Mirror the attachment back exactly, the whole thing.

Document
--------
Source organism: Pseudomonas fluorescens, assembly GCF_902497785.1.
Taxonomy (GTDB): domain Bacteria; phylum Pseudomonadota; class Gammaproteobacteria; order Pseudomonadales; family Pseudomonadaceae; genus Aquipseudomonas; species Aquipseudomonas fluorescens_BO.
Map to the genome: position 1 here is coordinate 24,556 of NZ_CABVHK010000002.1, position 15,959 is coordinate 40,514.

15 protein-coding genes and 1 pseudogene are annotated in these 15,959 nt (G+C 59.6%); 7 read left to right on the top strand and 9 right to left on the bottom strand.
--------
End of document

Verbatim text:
Source organism: Pseudomonas fluorescens, assembly GCF_902497785.1.
Taxonomy (GTDB): domain Bacteria; phylum Pseudomonadota; class Gammaproteobacteria; order Pseudomonadales; family Pseudomonadaceae; genus Aquipseudomonas; species Aquipseudomonas fluorescens_BO.
Map to the genome: position 1 here is coordinate 24,556 of NZ_CABVHK010000002.1, position 15,959 is coordinate 40,514.

15 protein-coding genes and 1 pseudogene are annotated in these 15,959 nt (G+C 59.6%); 7 read left to right on the top strand and 9 right to left on the bottom strand.